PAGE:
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You’ve probably seen a number of light-following robotics projects. Making a light detector is one of the first projects a new Arduino maker embarks on. What better way to use a light detector than to aim a solar panel at the sun? Instructables user bwitmer shows us how.

For a class project (PV Design, Appalachian State, Dr. Dennis Scanlin) I decided to try making a low cost PV (photovoltaic) tracker. Being able to follow the sun’s path through the sky can raise your solar panel system’s output considerably (30-50%), but the argon filled ones can be a bit pricey, and seem to be a bit unsteady in wind. I looked at several different designs, looked at what materials I could find, and this is how I did it.

He’s using an inexpensive purchased LED tracking unit, but if you’re comfortable making your own, that part should be fairly straightforward. What’s cool is the simple design of the hardware. The project uses a couple of bike wheels and a linear actuator to enable the movement of the panel. It looks to be relatively low-maintenance, and the bike wheels are easy to come by and should support quite a bit of weight.

Solar PV tracker



  1. rbean says:

    OK, now that I read the instructable, I see that it’s a single-axis tracker, moving left to right. There are adjustable feet at the front for seasonal adjustment of the other axis. Nice job.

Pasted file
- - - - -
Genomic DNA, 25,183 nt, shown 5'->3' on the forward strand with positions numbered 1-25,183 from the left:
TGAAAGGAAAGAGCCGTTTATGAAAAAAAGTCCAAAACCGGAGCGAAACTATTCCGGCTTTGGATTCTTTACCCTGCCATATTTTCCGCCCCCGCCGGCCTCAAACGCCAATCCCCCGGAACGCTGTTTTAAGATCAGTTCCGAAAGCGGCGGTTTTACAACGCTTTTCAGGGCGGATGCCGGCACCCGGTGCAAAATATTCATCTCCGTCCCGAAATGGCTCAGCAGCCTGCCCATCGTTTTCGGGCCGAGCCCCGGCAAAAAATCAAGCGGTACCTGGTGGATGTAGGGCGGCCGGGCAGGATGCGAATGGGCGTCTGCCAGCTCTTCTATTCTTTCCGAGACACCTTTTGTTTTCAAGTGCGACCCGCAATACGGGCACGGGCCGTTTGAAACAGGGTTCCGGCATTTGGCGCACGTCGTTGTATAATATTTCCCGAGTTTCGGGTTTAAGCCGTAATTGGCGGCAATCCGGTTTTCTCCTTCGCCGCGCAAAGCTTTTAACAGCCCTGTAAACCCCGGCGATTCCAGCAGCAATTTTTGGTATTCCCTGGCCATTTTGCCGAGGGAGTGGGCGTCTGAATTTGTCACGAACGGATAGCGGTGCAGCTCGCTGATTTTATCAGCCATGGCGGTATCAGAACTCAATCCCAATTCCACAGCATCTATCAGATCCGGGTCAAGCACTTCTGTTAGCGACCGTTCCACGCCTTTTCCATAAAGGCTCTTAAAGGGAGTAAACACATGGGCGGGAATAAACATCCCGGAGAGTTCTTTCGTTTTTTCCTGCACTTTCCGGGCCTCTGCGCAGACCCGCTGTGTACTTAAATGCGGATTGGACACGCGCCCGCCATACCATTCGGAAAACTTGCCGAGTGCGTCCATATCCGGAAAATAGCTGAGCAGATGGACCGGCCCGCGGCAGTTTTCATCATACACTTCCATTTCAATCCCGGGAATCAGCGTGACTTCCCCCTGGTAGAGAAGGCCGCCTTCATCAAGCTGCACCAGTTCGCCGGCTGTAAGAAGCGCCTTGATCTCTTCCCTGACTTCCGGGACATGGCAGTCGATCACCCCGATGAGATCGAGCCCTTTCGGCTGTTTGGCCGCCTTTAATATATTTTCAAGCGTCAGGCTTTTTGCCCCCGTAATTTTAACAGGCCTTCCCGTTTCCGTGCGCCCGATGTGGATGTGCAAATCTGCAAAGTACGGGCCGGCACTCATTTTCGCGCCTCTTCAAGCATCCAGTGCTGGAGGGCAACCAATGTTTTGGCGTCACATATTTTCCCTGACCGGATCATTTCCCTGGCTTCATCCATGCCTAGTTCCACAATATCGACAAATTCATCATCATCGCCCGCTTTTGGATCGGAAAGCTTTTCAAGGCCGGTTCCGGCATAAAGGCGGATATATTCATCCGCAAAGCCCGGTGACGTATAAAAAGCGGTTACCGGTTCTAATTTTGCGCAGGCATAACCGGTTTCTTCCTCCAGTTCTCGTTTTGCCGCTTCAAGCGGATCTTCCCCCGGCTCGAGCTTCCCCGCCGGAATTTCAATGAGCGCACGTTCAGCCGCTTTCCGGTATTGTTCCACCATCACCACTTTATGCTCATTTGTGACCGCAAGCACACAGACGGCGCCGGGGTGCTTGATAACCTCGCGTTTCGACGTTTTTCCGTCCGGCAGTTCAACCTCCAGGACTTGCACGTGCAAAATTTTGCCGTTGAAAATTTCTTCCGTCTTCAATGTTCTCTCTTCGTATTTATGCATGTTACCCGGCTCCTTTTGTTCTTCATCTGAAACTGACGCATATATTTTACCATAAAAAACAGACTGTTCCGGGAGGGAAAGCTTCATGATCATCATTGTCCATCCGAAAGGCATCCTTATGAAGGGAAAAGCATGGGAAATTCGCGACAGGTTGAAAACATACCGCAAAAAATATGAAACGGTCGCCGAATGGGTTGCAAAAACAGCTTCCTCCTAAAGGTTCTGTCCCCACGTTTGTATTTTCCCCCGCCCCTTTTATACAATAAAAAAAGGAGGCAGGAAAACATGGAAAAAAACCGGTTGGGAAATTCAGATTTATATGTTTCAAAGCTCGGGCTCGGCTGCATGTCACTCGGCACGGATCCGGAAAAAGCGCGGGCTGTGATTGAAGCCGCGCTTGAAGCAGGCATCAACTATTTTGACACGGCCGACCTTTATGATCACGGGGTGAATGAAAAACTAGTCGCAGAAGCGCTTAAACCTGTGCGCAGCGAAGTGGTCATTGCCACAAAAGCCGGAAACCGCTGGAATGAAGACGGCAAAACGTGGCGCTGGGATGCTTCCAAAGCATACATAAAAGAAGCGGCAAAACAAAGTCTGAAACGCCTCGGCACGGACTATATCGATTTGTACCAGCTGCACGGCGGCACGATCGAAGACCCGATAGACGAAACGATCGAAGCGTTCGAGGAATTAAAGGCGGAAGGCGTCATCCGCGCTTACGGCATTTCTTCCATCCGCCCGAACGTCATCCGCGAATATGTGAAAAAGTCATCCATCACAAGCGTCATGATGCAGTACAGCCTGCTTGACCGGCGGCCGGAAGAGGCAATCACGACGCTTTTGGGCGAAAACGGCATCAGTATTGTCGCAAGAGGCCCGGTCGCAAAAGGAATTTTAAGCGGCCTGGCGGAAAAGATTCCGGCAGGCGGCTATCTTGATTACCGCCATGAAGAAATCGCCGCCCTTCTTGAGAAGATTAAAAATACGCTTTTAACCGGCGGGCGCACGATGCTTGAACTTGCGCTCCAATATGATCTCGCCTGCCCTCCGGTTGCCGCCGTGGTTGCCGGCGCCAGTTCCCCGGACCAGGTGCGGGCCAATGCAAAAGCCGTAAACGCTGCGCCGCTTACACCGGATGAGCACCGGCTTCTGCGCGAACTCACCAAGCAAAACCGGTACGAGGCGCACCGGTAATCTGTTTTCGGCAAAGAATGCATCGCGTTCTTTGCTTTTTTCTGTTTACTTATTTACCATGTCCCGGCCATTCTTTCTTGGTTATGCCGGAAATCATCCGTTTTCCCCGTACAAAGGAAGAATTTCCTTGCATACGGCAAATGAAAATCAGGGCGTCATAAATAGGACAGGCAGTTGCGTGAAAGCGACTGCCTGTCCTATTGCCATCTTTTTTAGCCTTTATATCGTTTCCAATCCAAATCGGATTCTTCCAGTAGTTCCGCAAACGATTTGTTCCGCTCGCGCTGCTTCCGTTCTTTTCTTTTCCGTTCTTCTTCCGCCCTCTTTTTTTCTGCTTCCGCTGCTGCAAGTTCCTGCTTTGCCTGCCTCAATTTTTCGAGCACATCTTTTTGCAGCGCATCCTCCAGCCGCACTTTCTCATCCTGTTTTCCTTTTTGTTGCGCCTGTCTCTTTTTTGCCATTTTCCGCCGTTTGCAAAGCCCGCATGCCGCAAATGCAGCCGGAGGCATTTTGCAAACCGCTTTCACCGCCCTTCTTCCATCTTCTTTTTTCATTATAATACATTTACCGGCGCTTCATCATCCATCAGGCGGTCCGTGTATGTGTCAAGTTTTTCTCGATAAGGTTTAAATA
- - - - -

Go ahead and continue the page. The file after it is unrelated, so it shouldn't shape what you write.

2. ehrichweiss says:

    I’ve had an idea for a while and maybe someone would like to try it out if it hasn’t already been tried. How about using 4 magnifying lenses pointing in 4 different angles(up, down, left, right) and 4 detectors. Calibrate the whole thing so that you are getting optimal output from the panels when the 4 lenses have an equal amount of light. Once calibrated, a low light level on the “up” will mean you need to move the panel down to give it more light, etc. That’s the basic idea. The lenses are used because they will concentrate the light into a much smaller area and allow for a larger range of light intensity which will translate to better granularity in adjustment.

  3. David Alan says:

    Very cool good job on this, i would like to try this
    I have made diy solar panels that would be cool to have made my own solar panel
    and tracker this is my solar panel

    1. Crystal says:

      What resource material did you use to build your panels? I am a DIY person but a solar newbie…

  4. John Daniel says:

    This is very cool! I am going to try this with the solar panels that I just made with the kit I purchased at If I am lucky, my electric bill will be completely eliminated! Thanks for the article.


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  6. nice project
    I had made a similar project using photoresistors to track the sun using Arduino. you can check this on my blog

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